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Browsing: Adams Family Correspondence, Volume 4


This foot note contained in document ADMS-04-04-02-0135
1. John Boylston (1709–1795), son of the famous Dr. Zabdiel Boylston and first cousin of JA 's mother. He had been a merchant in Boston and is depicted in JA 's diary in the 1760's as a lively but somewhat affected conversationalist ( Diary and Autobiography , 1:293–294). By 1771 he had taken up residence in London, and he remained in England for the rest of his life, though with misgivings because (despite statements commonly made to the contrary, including notes in the present edition) he seems always to have been more of an American patriot than a loyalist at heart. His correspondence with the Smith family in Boston (MHi: Smith-Carter Papers) shows that he remained sympathetic with the American cause and that he continued his charitable activities in Massachusetts, through intermediaries, during and after the war. In the Franklin Papers are letters respecting his proposal in 1778 to take an oath and give security in order to return to America ( Cal. Franklin Papers, A.P.S. , 4:272, 274), but this did not occur. In a letter to JA , 28 June 1782 (below), Boylston heatedly denied he was in any sense a loyalist “Refugee,” having “ever been constantly and invariably attach'd to the cause and interest of my native Country.” In his reply of 5 July 1782 (also below), JA assured Boylston that “I have long known your Sentiments to be favourable to your native Country, as well as to Liberty in General.”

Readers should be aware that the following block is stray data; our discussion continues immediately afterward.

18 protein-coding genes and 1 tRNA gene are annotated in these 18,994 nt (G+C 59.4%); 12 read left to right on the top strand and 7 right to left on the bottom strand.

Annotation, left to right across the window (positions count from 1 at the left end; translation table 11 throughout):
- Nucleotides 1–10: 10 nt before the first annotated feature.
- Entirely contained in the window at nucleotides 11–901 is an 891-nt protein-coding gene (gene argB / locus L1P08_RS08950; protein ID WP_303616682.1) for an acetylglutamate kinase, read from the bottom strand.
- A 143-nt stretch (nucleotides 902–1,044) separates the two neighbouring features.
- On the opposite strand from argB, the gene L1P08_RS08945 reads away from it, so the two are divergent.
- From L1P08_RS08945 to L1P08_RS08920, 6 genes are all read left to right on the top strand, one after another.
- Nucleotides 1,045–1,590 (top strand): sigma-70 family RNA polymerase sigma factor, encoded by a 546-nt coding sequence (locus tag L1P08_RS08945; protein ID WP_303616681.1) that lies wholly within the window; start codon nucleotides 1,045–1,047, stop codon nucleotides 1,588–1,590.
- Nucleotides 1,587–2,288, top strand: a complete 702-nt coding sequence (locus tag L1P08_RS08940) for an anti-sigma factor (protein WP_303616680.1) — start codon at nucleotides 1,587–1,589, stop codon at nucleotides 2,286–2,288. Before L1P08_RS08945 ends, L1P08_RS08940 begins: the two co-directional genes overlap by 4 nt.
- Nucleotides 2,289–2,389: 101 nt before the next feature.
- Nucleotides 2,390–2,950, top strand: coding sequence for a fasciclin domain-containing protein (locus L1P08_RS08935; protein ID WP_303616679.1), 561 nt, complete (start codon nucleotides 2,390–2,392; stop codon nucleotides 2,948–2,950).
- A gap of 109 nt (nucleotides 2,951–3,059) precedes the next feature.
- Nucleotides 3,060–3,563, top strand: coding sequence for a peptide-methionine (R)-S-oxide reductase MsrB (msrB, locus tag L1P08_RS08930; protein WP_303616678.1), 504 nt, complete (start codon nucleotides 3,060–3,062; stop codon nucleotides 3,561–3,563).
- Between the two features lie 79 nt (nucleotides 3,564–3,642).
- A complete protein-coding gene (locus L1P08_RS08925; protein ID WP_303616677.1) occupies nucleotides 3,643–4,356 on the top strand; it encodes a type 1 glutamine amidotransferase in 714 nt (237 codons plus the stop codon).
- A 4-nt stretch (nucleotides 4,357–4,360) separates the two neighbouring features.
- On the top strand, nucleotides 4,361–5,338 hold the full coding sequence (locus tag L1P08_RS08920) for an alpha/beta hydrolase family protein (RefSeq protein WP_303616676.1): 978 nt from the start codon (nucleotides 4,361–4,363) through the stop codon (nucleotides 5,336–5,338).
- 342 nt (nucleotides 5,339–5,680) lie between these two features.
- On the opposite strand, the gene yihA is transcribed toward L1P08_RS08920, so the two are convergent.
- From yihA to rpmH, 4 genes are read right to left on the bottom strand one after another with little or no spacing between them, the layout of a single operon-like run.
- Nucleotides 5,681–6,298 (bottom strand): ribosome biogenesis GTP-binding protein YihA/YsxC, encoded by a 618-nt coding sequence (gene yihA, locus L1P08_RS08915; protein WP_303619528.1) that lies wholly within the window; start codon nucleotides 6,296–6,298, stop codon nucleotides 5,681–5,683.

When JA and JQA came to England late in 1783, Boylston was established in prosperous retirement at Bath, where he entertained his relatives handsomely, as he again did JA and AA some years later (JA, Diary and Autobiography , 3:151; AA to Mary Smith Cranch, 20 Jan. 1787 [ MWA ]). As the present and later letters relate, Boylston was active in efforts to relieve the distresses of American seamen imprisoned in England. See further, Adams Genealogy.
On the whole subject of American seamen in British prisons during the war, particularly Forton Prison at Portsmouth and Mill Prison at Plymouth, their treatment, British policy relating thereto, and humanitarian efforts by both Americans and British, see the authoritative and well-documented articles by John K. Alexander, “'American Privateersmen in the Mill Prison during 1777–1782': An Evaluation,” Essex Inst., Hist. Colls. , 102:318–340 (Oct. 1966); and “Forton Prison during the American Revolution ...,” same, vol. 103:365–389 (Oct. 1967).
On JA 's activities in behalf of captured American seamen in general, and of a number of Braintree men at Mill Prison in particular, see below, AA to JA , 9 Dec. 1781, and note 3 there.